Pipeline companies operating in Texas will soon have to swear that they are common carriers and provide supporting documents in order to obtain the “common carrier” classification, which confers condemnation authority, according to a rule change at the Railroad Commission of Texas (RRC).

On Tuesday the RRC adopted proposed rule amendments that raise the bar for common carrier status designation; however, the change does not go as far as some commenters on the proposal had hoped.

In the past, operators have generally been able to simply declare their pipelines common carriers by checking a box on their “T-4” application forms. The amended rule requires substantiating documents be provided by the applicant, but it does not charge the RRC with determining whether a pipeline is a common carrier. That is a job for the courts, commissioners said.

“Requiring a pipeline operator to submit a sworn statement providing the purpose of a pipeline and setting forth a factual basis in support of that purpose provides greater transparency within the limits of the commission’s jurisdiction,” the RRC said. “Property owners will know the basis on which a pipeline operator claims common carrier status much earlier in the permitting process.”

Commenters on the proposed rule cited a three-year-old court case — Texas Rice Land Partners Ltd. v. Denbury Green Pipeline-Texas LLC, No. 09-0901 — in calling for the RRC to investigate and test assertions of common carrier status by pipelines (see Daily GPI, Sept. 15).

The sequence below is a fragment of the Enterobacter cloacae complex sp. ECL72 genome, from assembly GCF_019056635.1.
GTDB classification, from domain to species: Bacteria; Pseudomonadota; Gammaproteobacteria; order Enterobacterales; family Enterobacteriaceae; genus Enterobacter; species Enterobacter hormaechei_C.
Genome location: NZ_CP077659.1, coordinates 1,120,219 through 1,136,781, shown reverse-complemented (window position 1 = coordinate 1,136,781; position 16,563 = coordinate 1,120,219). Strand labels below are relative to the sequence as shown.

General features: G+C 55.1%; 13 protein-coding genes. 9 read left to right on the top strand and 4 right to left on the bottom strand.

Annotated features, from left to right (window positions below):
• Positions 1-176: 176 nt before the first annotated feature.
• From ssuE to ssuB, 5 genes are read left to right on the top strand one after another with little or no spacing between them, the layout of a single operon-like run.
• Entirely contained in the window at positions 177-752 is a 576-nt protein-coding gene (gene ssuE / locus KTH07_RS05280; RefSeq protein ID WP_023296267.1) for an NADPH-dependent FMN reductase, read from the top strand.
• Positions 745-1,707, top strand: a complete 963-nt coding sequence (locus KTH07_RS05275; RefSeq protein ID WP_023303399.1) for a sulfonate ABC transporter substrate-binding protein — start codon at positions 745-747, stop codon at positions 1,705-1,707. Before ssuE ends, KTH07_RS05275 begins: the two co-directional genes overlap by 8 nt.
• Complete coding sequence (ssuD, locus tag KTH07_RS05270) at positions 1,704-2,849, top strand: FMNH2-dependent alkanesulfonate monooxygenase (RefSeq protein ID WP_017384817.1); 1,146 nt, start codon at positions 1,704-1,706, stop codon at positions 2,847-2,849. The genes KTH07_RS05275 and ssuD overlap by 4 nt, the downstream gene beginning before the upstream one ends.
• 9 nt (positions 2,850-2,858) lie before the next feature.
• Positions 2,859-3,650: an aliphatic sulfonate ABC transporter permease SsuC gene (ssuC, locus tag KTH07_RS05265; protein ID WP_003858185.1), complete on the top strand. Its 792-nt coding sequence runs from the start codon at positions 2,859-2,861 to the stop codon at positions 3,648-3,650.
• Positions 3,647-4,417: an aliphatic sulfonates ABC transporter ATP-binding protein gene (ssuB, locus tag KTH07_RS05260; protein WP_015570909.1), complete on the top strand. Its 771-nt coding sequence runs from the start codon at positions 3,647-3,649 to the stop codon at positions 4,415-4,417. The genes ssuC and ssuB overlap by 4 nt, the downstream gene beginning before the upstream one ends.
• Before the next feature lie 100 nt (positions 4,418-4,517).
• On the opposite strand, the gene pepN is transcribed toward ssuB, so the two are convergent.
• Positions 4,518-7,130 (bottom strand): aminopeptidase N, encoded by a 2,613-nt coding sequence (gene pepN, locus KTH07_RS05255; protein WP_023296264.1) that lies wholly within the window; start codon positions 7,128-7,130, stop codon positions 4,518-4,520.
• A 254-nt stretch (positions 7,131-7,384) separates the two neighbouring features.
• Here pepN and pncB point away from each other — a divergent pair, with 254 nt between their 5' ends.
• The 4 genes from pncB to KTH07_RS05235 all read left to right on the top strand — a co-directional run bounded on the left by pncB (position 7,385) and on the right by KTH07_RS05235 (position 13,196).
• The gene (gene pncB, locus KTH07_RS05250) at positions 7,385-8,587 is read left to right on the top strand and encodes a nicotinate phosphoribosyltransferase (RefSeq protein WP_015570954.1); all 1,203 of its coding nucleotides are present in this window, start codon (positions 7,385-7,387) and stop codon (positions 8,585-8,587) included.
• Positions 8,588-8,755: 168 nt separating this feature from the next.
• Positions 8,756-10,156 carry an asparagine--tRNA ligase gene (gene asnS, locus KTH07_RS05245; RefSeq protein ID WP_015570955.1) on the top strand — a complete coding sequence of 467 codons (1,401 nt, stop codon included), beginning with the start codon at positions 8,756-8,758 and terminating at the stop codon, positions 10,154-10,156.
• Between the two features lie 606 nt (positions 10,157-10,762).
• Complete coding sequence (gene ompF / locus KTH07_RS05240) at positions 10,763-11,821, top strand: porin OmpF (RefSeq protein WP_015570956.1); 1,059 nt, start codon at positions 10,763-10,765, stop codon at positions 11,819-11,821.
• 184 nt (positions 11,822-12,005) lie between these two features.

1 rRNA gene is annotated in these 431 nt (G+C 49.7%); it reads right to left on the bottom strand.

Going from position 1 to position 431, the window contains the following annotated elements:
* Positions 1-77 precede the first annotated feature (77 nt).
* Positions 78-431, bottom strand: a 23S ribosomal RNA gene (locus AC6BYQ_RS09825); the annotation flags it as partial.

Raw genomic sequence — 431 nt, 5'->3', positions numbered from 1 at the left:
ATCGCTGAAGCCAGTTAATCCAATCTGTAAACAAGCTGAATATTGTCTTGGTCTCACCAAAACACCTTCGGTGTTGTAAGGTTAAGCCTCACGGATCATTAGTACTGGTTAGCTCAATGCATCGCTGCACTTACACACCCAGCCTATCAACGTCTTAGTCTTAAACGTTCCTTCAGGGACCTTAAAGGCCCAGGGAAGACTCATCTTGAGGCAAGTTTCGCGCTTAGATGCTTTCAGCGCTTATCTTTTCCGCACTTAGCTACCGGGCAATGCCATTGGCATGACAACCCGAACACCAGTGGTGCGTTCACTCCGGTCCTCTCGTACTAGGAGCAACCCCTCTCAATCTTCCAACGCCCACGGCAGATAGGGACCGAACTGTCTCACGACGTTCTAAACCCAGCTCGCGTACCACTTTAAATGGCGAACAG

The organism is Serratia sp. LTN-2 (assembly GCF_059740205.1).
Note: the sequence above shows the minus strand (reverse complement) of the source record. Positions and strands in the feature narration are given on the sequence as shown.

Some commenters said, among other things, that the RRC should establish standards for proof of common carrier status; provide a definition of such status that either includes or excludes company affiliates; or require annual reporting on third-party pipeline throughput. The RRC declined to do any of these and said it was not charged with determining whether assertions made by the pipeline companies are factual. A pipeline’s common carrier status must be challenged in court, not at the commission.

Permit applications must now include requested classification and purpose of the pipeline or pipeline system as a common carrier, a gas utility or private line operator. And they must include a sworn statement from the applicant providing the operator’s factual basis supporting the classification and purpose being sought for the pipeline.

The pipeline operator must submit documentation, such as a contract or tariff for third-party transportation in the case of a common carrier, along with any other information requested by the commission. Applicants must also acknowledge the eminent domain provisions in the “Texas Landowner’s Bill of Rights.”

The amendments are to be published in the Texas Register Dec. 19 and take effect March 1.